to the extent it would result in a change of control.  The Second
Amended Complaint seeks declaratory relief, an injunction
preventing the buyback of Class B shares, damages, pre- and post-
judgment interest, fees and costs.

The court has entered a renewed scheduling order whereby the
defendants are scheduled to move to dismiss the Second Amended
Complaint.  The defendants filed opening briefs in support of such
motions on November 14, 2011.  Plaintiffs filed their answering
briefs on December 23, 2011.  Reply briefs in support of the
motions to dismiss were filed on January 31, 2012.  There is no
hearing date set.


NEWS CORP: Continues to Defend "Wilder" Class Suit in New York
--------------------------------------------------------------
News Corporation continues to defend a shareholder class action
lawsuit in New York, according to the Company's February 9, 2012,
Form 10-Q filing with the U.S. Securities and Exchange Commission
for the quarter ended December 31, 2011.

On July 19, 2011, a purported class action lawsuit captioned
Wilder v. News Corp., et al. ("Wilder Litigation"), was filed on
behalf of all purchasers of the Company's common stock between
March 3, 2011, and July 11, 2011, in the United States District
Court for the Southern District of New York.  The plaintiff
brought claims under Section 10(b) and Section 20(a) of the
Securities Exchange Act, alleging that false and misleading
statements were issued regarding the alleged acts of voicemail
interception at The News of the World (the "NoW Matter").  The
lawsuit names as defendants the Company, Rupert Murdoch, James
Murdoch and Rebekah Brooks, and seeks compensatory damages,
rescission for damages sustained, and costs.


NEWS CORP: Hearing on New Allocation Plan Objections on March 19
----------------------------------------------------------------
Any objections to competing revised plans of allocation in the
settlement of a consolidated lawsuit involving a subsidiary of
News Corporation are set to be heard on March 19, 2012, according
to the Company's February 9, 2012, Form 10-Q filing with the U.S.
Securities and Exchange Commission for the quarter ended December
31, 2011.

On August 26, 2005, and August 30, 2005, two purported class
action lawsuits captioned, respectively, Ron Sheppard v. Richard
Rosenblatt et. al., and John Friedmann v. Intermix Media, Inc. et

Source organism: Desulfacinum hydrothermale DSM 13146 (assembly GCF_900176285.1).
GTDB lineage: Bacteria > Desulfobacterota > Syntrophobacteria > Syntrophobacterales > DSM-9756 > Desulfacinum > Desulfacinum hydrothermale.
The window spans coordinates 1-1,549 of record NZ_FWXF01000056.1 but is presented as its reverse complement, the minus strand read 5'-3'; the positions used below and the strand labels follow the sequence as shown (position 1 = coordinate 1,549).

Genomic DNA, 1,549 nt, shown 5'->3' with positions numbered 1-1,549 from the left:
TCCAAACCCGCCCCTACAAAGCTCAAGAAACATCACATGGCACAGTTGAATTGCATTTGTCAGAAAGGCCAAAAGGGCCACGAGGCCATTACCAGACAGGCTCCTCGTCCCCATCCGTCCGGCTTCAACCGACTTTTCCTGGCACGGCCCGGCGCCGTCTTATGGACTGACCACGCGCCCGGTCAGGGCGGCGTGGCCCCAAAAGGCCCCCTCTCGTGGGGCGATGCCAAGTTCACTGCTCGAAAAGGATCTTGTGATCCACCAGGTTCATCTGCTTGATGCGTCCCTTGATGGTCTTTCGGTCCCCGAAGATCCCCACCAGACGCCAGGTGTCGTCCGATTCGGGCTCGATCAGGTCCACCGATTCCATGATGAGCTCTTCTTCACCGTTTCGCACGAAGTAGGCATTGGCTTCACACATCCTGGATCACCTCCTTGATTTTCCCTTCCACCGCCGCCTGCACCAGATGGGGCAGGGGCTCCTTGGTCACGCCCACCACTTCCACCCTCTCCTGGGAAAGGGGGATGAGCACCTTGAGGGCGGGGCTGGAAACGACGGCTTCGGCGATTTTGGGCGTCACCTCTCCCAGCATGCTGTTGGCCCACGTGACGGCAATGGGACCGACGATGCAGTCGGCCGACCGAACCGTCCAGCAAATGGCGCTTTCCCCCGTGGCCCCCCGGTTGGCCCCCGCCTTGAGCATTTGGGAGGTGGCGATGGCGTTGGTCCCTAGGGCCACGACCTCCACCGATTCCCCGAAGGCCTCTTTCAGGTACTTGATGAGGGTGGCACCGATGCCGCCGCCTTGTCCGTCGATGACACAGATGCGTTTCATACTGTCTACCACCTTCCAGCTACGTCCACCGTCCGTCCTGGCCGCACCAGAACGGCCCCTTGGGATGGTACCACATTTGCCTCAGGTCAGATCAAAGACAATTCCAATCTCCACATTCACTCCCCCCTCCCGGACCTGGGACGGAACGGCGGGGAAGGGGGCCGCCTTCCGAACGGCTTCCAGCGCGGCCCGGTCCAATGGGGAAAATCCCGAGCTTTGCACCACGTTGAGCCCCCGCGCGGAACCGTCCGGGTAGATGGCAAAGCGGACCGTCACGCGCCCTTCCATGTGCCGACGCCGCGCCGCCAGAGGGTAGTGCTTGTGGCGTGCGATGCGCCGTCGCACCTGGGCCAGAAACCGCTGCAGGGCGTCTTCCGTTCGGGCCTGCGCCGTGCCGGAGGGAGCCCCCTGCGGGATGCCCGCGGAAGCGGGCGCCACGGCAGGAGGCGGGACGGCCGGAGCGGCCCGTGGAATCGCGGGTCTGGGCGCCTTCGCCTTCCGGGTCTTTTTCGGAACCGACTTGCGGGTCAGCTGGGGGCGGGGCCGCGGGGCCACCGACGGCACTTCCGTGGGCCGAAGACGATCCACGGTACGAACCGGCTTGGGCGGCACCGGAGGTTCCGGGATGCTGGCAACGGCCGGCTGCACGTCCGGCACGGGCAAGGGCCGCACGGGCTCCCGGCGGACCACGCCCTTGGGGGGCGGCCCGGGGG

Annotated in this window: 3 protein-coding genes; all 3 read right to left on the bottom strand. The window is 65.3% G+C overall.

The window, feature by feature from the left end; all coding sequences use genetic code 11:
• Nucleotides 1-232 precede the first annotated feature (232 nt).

al., were filed in the California Superior Court, County of Los
Angeles.  Both lawsuits named as defendants all of the then
incumbent members of the board of directors of Intermix Media,
Inc. ("Intermix"), including Mr. Rosenblatt, Intermix's former
Chief Executive Officer, and certain entities affiliated with
VantagePoint Venture Partners ("VantagePoint"), a former major
Intermix stockholder.  The complaints alleged that, in pursuing
the transaction whereby Intermix was to be acquired by Fox
Interactive Media, a subsidiary of the Company (the "FIM
Transaction"), and approving the related merger agreement, the
director defendants breached their fiduciary duties to Intermix
stockholders by, among other things, engaging in self-dealing and
failing to obtain the highest price reasonably available for
Intermix and its stockholders.  The complaints further alleged
that the merger agreement resulted from a flawed process and that
the defendants tailored the terms of the merger to advance their
own interests.  The FIM Transaction was consummated on
September 30, 2005.  The Friedmann and Sheppard lawsuits were
subsequently consolidated and, on January 17, 2006, a consolidated
amended complaint was filed (the "Intermix Media Shareholder
Litigation").  The plaintiffs in the consolidated action sought
various forms of declaratory relief, damages, disgorgement and
fees and costs.

On March 20, 2006, the court ordered that substantially identical
claims asserted in a separate state action filed by Brad
Greenspan, captioned Greenspan v. Intermix Media, Inc., et al., be
severed and related to the Intermix Media Shareholder Litigation.
The defendants filed demurrers seeking dismissal of all claims in